One thing you may have come across while researching mobile phones is the debate on locked versus unlocked devices. Many of these discussions are between people who are experts in technology or who have spent many hours learning about mobile devices and how they work, so the conversation may get quite technical. If you’re wondering what the difference is between an unlocked and a standard device, and why you might want to purchase a mobile phone that has been unlocked, the following information may help.
Unlocked or Locked
When you purchase a mobile phone from a carrier or from a retailer, that device is generally locked to the carrier. It doesn’t matter if you purchase the mobile device outright or if you’re paying it out on a contract, the carrier will have locked the mobile phone. What this means is that you cannot use that mobile phone on any other wireless service provider. If you try to switch carriers, you won’t be able to use that specific locked mobile phone until the lock status has been changed. Some mobile phones do come unlocked, but unless you see it expressly stated on the packaging or in the manual, you should assume it is locked.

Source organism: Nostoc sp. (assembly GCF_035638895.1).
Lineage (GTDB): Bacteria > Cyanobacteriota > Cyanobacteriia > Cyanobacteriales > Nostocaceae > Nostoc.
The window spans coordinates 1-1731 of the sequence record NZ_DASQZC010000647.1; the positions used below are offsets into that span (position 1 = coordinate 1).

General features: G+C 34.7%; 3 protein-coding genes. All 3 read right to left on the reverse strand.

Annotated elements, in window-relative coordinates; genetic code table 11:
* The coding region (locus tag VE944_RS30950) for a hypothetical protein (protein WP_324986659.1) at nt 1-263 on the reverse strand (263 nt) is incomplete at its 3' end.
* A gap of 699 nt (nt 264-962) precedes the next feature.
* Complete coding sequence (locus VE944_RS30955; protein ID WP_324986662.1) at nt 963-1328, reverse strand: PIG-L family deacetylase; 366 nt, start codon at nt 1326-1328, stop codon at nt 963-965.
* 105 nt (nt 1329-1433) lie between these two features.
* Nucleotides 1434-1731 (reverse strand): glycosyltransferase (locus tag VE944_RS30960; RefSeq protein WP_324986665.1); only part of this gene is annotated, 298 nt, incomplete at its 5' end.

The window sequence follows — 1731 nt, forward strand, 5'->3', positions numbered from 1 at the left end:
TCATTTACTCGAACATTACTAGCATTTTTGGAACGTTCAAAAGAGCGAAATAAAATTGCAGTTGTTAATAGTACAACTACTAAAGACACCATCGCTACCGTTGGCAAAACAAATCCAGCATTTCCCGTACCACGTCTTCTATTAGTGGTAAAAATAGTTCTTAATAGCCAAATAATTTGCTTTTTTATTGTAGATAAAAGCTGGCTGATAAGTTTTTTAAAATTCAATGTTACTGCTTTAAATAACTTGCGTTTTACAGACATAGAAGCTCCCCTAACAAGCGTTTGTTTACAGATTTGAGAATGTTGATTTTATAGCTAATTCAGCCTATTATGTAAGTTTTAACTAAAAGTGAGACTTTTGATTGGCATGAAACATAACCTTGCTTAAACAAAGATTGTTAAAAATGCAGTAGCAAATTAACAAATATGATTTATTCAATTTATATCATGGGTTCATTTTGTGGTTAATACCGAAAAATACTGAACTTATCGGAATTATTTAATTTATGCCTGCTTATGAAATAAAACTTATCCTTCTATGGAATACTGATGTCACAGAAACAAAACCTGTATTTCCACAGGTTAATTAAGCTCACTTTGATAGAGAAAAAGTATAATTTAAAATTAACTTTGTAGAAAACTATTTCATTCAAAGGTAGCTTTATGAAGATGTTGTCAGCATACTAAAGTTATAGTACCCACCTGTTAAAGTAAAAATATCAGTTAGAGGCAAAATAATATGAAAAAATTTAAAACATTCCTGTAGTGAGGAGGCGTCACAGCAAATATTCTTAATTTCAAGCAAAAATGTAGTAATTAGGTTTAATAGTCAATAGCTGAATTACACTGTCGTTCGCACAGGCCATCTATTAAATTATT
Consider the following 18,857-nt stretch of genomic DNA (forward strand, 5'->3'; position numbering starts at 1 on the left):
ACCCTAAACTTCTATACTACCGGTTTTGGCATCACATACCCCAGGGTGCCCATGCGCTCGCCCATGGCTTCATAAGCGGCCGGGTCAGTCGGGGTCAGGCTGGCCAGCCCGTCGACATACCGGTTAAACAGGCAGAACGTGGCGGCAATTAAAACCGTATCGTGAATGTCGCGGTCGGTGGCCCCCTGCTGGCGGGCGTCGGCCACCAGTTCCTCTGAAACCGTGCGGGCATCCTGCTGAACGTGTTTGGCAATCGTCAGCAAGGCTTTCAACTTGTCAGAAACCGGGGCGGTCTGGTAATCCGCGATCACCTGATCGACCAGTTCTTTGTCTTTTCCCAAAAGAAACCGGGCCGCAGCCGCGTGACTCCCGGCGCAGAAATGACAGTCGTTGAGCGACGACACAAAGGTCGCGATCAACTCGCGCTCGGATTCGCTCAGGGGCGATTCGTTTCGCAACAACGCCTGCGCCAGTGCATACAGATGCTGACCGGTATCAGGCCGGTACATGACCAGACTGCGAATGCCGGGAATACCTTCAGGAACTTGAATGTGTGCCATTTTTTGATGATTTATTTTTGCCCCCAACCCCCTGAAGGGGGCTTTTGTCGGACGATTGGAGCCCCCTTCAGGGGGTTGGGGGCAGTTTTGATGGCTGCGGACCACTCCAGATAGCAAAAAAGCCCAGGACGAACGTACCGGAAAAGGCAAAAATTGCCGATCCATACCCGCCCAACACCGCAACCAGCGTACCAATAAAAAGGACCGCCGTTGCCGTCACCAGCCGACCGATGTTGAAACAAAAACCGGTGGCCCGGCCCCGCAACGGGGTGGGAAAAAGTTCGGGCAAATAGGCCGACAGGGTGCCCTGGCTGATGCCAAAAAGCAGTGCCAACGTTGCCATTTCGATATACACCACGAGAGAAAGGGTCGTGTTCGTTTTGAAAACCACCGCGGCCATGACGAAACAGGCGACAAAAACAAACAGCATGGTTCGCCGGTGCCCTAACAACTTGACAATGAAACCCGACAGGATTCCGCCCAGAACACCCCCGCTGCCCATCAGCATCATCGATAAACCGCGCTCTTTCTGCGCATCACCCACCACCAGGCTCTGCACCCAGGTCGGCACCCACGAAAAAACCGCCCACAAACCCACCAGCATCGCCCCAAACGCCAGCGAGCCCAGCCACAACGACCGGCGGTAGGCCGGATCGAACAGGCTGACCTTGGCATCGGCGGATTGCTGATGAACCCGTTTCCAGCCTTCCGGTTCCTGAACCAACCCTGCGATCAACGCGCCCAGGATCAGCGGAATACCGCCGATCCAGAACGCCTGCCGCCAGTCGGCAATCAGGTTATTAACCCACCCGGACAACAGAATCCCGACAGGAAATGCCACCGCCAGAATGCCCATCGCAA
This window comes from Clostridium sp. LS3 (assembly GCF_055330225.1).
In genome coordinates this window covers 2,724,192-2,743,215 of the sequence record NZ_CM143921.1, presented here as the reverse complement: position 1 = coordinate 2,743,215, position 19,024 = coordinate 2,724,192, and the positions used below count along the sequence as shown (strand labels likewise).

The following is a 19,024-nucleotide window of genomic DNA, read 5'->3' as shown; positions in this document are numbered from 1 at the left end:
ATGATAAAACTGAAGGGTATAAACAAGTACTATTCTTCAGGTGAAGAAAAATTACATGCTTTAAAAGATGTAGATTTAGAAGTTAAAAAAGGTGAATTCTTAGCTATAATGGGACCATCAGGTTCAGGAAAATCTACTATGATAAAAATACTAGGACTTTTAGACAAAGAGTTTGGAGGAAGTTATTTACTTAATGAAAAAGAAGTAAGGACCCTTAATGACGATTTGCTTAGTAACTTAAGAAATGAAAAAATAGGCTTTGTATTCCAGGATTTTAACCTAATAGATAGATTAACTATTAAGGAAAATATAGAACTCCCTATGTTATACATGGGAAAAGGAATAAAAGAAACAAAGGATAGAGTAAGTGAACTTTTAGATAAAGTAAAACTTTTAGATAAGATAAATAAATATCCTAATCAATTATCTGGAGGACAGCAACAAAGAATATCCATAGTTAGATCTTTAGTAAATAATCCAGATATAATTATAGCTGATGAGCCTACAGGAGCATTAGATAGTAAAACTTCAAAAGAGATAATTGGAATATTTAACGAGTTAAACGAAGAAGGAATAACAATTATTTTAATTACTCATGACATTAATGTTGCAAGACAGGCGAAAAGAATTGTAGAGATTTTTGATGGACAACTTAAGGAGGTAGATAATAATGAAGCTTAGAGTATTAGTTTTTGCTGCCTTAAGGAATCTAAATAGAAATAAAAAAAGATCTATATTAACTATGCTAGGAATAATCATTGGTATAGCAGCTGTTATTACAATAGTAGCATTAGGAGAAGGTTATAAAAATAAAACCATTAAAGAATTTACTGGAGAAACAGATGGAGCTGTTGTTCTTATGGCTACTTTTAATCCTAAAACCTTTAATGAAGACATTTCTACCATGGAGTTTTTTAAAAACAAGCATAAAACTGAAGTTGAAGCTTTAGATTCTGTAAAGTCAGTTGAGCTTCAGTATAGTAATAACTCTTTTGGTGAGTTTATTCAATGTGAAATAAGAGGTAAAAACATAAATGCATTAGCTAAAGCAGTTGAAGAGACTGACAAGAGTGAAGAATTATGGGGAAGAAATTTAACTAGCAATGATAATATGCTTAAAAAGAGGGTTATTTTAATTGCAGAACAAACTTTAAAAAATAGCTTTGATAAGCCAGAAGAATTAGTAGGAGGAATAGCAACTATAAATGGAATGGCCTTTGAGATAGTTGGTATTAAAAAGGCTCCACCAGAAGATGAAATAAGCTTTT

How are Locks Enforced?
These locks are, of course, not actual physical locks or any other piece of equipment. Instead, they are special codes programmed into the mobile phone that do not allow it to connect to another carrier’s network. In order to change carriers, the actual software has to be changed.
Carriers do this because they normally sell mobile phones for much less than retail, especially when you buy a phone on a contract. Your monthly payment for the phone usually adds up to significantly less than what you would have paid had you purchased the phone outright because they know they will make up the difference in service charges over the length of the contract. By locking your mobile phone to its network, the carrier is ensuring that it will make back the money lost from the device purchase with the prolonged service charges. With unlocked mobile phones, you’re free to leave that carrier by paying whatever contract termination fee is involved.
GSM Verses CDMA
Generally, locked mobile phones are those that use a GSM network. This is the main standard for wireless devices that is used by most of the carriers around the world, although some older mobile phones in Australia used CDMA. Mobile phones that use GSM must have a special small card called a SIM card installed in them. Changing your carrier means changing the SIM card within the phone in order to move the lock from the old carrier to the new carrier.
A CDMA mobile device does not have a SIM card. Instead, those devices must be switched over by the original carrier, which can make the process somewhat more difficult. It’s also important to note that CDMA devices cannot be used on GSM networks.
In some cases, a carrier may unlock your mobile phone if you have complete paid it off and are ending your contract, but that may not always be the case.